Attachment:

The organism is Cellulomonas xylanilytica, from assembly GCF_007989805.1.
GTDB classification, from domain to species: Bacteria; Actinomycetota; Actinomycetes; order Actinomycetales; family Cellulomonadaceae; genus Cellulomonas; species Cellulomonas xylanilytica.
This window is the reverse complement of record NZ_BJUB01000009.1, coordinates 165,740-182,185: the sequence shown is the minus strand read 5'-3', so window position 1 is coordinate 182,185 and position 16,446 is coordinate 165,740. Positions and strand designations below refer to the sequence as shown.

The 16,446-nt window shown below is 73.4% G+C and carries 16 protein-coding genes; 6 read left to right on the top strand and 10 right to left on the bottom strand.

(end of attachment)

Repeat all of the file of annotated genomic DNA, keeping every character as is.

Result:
The organism is Cellulomonas xylanilytica, from assembly GCF_007989805.1.
GTDB classification, from domain to species: Bacteria; Actinomycetota; Actinomycetes; order Actinomycetales; family Cellulomonadaceae; genus Cellulomonas; species Cellulomonas xylanilytica.
This window is the reverse complement of record NZ_BJUB01000009.1, coordinates 165,740-182,185: the sequence shown is the minus strand read 5'-3', so window position 1 is coordinate 182,185 and position 16,446 is coordinate 165,740. Positions and strand designations below refer to the sequence as shown.

The 16,446-nt window shown below is 73.4% G+C and carries 16 protein-coding genes; 6 read left to right on the top strand and 10 right to left on the bottom strand.